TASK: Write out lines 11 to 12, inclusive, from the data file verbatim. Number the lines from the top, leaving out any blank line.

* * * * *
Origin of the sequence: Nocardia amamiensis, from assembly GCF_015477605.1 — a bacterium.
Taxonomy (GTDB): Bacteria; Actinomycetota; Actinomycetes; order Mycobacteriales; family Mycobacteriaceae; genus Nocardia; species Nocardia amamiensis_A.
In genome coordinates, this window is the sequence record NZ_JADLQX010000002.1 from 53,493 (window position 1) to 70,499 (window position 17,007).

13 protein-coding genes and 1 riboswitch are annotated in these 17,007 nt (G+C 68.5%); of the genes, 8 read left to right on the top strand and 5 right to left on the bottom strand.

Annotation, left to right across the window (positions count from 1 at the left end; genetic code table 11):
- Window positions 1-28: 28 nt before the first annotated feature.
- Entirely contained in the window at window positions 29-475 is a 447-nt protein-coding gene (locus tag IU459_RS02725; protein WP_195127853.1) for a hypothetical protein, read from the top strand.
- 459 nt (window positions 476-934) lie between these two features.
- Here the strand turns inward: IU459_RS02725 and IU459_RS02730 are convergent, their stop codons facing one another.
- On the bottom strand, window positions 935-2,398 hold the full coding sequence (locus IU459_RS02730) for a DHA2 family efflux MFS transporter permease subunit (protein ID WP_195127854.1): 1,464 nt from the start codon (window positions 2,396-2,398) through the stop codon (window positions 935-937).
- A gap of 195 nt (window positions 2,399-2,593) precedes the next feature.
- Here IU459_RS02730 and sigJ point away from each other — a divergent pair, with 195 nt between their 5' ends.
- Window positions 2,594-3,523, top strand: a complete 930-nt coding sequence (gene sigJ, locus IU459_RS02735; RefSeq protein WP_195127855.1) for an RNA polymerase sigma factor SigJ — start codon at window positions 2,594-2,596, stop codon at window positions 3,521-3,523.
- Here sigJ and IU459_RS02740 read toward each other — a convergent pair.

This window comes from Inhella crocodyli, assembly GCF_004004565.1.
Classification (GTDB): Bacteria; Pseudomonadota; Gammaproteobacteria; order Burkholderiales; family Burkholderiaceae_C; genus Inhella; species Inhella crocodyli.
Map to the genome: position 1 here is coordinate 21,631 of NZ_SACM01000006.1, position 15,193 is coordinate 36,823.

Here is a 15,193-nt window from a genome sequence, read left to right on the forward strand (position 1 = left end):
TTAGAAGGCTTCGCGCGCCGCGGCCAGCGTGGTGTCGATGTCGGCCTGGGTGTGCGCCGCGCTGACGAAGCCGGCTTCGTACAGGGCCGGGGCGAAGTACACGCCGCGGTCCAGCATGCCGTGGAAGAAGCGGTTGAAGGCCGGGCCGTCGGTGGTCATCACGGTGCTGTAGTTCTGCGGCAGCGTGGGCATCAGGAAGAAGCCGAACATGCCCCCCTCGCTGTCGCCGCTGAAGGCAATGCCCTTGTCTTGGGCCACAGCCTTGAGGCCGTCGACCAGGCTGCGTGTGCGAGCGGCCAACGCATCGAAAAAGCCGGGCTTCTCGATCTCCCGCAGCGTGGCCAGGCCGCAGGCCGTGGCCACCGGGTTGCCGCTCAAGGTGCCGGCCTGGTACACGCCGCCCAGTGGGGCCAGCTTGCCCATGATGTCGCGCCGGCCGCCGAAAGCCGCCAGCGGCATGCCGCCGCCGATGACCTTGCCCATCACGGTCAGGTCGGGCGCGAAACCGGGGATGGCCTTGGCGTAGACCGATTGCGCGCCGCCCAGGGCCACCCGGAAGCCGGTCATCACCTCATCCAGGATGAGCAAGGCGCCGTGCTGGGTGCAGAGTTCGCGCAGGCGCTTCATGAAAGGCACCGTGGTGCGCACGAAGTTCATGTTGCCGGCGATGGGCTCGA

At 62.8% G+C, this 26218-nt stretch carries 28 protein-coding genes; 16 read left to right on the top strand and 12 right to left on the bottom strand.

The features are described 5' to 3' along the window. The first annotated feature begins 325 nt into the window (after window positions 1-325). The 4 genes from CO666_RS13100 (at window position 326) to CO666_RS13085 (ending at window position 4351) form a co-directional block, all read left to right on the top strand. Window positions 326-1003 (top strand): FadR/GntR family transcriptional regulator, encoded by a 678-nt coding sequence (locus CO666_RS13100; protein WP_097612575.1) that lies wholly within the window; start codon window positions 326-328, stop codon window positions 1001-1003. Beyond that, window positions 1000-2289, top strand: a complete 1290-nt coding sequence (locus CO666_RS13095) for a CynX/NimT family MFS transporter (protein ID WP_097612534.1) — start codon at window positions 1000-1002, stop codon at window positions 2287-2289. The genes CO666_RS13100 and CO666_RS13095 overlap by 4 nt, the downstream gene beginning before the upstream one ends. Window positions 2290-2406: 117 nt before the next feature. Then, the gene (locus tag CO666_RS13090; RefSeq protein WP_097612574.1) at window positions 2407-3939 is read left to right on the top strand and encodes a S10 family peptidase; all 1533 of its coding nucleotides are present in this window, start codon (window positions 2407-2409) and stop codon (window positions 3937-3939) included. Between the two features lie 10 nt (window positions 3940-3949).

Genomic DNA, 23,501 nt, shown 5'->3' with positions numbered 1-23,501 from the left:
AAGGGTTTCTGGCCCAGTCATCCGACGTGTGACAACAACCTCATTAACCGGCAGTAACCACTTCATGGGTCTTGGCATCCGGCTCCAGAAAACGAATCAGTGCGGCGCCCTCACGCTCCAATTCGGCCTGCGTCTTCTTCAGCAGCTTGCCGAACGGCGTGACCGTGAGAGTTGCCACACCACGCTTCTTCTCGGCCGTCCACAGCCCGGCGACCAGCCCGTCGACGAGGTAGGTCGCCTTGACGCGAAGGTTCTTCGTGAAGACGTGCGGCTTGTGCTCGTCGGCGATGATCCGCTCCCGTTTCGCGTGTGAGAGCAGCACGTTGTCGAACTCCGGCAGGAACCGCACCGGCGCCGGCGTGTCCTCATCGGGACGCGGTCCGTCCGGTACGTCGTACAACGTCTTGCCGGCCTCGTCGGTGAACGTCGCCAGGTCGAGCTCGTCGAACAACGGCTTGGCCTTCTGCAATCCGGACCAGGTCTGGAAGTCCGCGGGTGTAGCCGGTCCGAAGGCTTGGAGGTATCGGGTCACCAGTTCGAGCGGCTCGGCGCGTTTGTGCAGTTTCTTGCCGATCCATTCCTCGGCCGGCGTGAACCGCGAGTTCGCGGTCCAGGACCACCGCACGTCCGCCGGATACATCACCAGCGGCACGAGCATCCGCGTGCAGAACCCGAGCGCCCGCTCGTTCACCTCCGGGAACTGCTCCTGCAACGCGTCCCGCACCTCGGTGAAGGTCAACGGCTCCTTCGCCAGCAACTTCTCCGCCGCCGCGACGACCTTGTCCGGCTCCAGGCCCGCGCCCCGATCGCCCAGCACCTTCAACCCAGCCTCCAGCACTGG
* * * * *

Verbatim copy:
- A gap of 195 nt (window positions 2,399-2,593) precedes the next feature.
- Here IU459_RS02730 and sigJ point away from each other — a divergent pair, with 195 nt between their 5' ends.